“Oh, my friend sometimes the realization runs through my head that I am actually living a supremely dangerous life: for I belong among those machines that can explode! I can’t emphasize that strongly enough. The intensities of my feeling make me shudder and laugh aloud.” ~ Friedrich Nietzsche, from Selected Letters

My friend Mari’s father died in February after a long illness. We both loved our daddies, but I would not say that we were “daddy’s girls,” or perhaps we were. Who knows. My father, when he comes to me in dreams, is always different, as in each dream is different, and I wonder if I’ve forgotten who he was. I don’t think so. But when I dream of family members, it’s always the past; everyone is younger, like my cousins who aren’t really my cousins—when I dream about the females in the family, they are always young, like they were when I used to care for them in the summers. And one other strange recurring theme: I am always very close to my male cousin, the only male with four sisters. In my dreams, we are always very, very close. We can tell each other anything.

PS Kroyer Summer Evening 1908 oil on canvas
“Summer Evening” (1908, oil on canvas)
by P. S. Krøyer

My dreams are my past, replaying itself, unfolding in different ways. I rarely dream of future selves, either the past or now, alternative nows. But my father is in my dreams much more than my mother. I suppose my dreams are my way of maintaining those connections that in real life have faded into pale, almost transparent threads, from lack of work, lack of maintenance, which doesn’t actually make sense because on a woven blanket or on a quilt, those areas that fade the fastest are the ones that are touched the most.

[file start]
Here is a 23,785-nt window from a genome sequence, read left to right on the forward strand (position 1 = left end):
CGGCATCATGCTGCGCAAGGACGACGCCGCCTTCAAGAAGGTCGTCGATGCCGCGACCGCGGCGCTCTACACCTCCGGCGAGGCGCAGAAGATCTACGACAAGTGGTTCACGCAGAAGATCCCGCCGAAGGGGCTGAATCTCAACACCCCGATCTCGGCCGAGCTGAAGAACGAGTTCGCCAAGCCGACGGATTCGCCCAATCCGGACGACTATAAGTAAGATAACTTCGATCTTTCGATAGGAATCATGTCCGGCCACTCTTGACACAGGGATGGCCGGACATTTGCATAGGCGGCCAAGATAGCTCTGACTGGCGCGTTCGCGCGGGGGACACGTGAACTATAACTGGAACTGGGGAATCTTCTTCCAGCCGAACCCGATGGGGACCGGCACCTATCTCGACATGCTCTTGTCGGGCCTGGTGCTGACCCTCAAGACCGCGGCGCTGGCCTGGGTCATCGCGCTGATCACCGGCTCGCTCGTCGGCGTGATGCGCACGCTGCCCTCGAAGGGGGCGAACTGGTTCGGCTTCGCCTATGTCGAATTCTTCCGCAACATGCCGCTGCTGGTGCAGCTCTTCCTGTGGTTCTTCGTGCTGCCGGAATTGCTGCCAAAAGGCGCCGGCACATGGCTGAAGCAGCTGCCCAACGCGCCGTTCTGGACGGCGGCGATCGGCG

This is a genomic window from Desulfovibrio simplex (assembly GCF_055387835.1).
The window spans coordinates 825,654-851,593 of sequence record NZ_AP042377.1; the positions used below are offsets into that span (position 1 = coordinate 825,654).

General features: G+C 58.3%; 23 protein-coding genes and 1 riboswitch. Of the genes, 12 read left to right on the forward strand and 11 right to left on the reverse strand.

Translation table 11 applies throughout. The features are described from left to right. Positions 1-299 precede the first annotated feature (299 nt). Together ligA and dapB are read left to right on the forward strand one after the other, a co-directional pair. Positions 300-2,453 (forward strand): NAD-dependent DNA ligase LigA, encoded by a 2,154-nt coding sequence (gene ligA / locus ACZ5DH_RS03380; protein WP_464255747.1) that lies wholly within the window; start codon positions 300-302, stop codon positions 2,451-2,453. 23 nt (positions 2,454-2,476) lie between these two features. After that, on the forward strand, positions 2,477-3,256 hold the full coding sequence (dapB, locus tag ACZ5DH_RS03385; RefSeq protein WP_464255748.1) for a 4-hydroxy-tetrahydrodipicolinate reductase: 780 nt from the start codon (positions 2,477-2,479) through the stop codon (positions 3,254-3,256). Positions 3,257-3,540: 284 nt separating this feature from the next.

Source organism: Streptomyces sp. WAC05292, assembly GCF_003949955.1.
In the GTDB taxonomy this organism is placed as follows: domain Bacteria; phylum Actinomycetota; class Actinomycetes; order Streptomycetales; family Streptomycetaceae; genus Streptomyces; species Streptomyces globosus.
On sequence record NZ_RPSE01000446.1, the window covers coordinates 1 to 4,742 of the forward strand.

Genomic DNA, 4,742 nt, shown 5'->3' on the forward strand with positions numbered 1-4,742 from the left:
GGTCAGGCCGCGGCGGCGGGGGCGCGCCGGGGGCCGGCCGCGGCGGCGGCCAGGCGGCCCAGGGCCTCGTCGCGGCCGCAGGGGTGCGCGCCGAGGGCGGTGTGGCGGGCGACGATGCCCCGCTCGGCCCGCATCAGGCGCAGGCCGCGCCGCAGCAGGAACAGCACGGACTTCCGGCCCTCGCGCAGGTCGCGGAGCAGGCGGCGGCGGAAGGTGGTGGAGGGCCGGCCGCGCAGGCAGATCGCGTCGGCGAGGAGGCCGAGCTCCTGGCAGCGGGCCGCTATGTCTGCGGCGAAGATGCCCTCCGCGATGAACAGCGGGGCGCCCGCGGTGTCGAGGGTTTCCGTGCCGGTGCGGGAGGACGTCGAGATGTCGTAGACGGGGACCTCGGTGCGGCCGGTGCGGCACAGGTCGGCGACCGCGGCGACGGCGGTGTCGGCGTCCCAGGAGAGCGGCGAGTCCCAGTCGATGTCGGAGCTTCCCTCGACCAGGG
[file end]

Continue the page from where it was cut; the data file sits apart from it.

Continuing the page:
So does this mean that because I touch these people so often in my dreams, then the imaginary quilt is fading?

I have not answers, only far too many questions today. No answers. No defining moments. Only standing on the porch hugging my arms close to my body, trying not to let a single tear escape as my mothers says, “Don’t lie to me.”

More later. Peace.

All images by Peder Severin Krøyer, Danish painter known as prominent member of Skagen painters

Music by Maggie Eckford, “What If”


Today It Seemed I Had Nothing to Say

that hadn’t been said already—
my head full of moldy
hay and feelings
of futility—

until you asked me
what it was like, for a change,
to have no barred owl
brooding above the barn,

and so I went stealing again,
softly, softly
up the worn wood loft ladder,
hoping to startle up
a glimpse of something

that even now might heft
itself lightly through the mouth
of the mow, and drift just
out of view, off-levelly,
all hollow and feather pillow,

folding and unfolding
and folding itself silently into
the forest where its terrible
utility moves like a shudder
over every living thing.

~ Todd Boss


“Follow your inner moonlight; don’t hide the madness.” ~ Allen Ginsberg